The Couric drumbeats march on, this time somewhat orchestrated by the anchor herself. New York magazine's cover piece this week doesn't say a lot new that hasn't been covered. What I do like is how some in the cyberspace world are questioning whether a man could slap a female staff member on the arm repeatedly if he were mad at her, as Couric admit having done to a male staffer in a meeting. She's a smart woman, she should know how some are tightly defining sexual harasment these days. It's curious how Couric's problems have been turned into Slapgate already.
Is the New York magazine article evidence she's Couric falling? No I don't think so. Instead, she's repositioning herself in a public way so she can move on after the 2008 election. She doesn't seem to want the anchor job anyway, according to this piece and others. She doesn't mind blaming her problems on people who can't adjust to change, her huge salary, or her celebrity style. Plus, she needs to defend herself against articles like the recent cover story on National Enquirer. She's using the media in ways reminiscent of Princess Diana, perhaps.
Media Bistro asks a good question: "Did this slapping incident happen after the newscast? If so, that suggests that Couric isn't reading her copy before she goes on air..." The evidence is piling up that she is often just reading off the teleprompter. That's why the plagiarism story slipped through the large holes in the fact-checking seive at the managing editor's news desk (Couric's by the way).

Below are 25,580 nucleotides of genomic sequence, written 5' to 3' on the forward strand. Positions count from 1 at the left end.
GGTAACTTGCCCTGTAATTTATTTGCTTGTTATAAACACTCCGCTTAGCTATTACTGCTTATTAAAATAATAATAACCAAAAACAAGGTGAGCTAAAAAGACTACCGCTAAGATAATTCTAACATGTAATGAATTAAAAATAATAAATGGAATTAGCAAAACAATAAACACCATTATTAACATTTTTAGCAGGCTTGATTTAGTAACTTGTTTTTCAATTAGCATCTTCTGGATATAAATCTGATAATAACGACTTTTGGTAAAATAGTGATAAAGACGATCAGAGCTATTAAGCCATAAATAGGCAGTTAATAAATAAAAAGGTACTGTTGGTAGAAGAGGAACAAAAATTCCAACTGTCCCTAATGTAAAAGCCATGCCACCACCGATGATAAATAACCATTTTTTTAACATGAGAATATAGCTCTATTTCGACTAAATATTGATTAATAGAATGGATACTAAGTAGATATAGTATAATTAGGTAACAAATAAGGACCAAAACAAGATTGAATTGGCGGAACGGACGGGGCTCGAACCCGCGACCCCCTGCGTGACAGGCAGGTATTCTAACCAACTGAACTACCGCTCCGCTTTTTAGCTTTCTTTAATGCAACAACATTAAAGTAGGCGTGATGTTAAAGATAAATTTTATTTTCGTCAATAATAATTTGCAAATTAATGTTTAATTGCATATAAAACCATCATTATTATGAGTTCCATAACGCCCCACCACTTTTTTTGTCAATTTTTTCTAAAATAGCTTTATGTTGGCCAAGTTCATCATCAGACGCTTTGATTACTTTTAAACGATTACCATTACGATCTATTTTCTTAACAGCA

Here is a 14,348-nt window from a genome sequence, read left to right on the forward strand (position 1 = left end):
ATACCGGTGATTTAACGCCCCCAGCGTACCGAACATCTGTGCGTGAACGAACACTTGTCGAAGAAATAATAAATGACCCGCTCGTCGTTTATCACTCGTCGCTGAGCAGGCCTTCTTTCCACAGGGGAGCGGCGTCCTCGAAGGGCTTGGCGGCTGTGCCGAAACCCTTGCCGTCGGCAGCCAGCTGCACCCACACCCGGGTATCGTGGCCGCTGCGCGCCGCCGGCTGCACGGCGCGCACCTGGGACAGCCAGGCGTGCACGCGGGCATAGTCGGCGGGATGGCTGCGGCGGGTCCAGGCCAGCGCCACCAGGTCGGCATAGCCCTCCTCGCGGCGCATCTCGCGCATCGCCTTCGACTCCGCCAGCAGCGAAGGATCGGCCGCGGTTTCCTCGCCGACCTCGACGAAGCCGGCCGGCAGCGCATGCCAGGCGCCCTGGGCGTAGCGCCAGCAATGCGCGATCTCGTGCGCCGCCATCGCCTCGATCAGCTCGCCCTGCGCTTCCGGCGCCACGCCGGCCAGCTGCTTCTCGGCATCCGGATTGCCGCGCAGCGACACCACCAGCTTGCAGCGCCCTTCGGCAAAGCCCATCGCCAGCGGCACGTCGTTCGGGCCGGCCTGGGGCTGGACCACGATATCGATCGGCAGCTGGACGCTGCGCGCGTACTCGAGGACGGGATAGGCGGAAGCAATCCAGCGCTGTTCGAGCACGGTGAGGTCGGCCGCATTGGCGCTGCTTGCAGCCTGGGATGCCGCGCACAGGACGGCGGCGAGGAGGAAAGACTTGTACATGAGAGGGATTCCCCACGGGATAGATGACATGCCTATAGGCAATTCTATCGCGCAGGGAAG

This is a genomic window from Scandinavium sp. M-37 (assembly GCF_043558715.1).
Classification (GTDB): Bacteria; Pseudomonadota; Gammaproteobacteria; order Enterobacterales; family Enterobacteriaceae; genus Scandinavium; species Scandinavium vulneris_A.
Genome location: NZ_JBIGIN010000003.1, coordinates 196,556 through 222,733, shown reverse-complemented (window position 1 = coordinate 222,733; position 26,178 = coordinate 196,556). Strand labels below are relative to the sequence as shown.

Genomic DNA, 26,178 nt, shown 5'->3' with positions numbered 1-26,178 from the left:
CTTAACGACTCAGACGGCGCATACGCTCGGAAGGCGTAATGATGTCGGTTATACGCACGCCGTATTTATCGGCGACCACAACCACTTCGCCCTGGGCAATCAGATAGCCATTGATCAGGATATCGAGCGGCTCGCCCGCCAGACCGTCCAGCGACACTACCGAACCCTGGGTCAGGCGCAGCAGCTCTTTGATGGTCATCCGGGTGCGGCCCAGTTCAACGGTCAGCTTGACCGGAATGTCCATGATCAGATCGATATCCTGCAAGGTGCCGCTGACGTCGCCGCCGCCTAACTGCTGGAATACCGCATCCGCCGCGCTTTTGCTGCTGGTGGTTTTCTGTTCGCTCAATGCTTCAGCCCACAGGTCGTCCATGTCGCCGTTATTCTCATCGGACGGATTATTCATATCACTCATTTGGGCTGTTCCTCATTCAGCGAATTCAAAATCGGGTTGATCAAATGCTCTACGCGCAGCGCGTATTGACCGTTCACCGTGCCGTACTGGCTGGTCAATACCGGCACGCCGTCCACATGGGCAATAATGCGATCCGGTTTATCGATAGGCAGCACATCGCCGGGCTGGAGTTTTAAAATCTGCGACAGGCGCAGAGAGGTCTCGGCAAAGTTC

Drudge thinks that if Hillary wins the White House, Couric will want to stay on, or CBS will perceive that women in power are a good thing, part of a trend, etc. I hope that women in power are thought of as just fine, thank you. But that's not a reason to keep Couric beyond the elections.
Finally, I want to comment on Couric's friends complaining about how others are complaining about Couric's clothes (they wouldn't do that for a man, etc.). Sometimes people do complain about men's clothes; Dan Rather's odd sweater vests come to mind, in relation to this case. More importantly, clothes do convey significant messages, unlike what some feminists want to believe. It is probably smart that Couric is rethinking her wardrobe for her role as a serious newscaster. Men's clothes don't vary as much, so there's somewhat less to scrutinize. Women have more options. Consequently, it's harder to dress as a woman. But you still have to try.
And then there's Second Life where I have been spending too much time recently and where it's hard to find clothes that aren't sexy. Curiously, many women dress quite suggestively. Is it because they feel safer? Are they revealing their true selves? Do they forget to change after a night out (because SL clothes don't need cleaning)?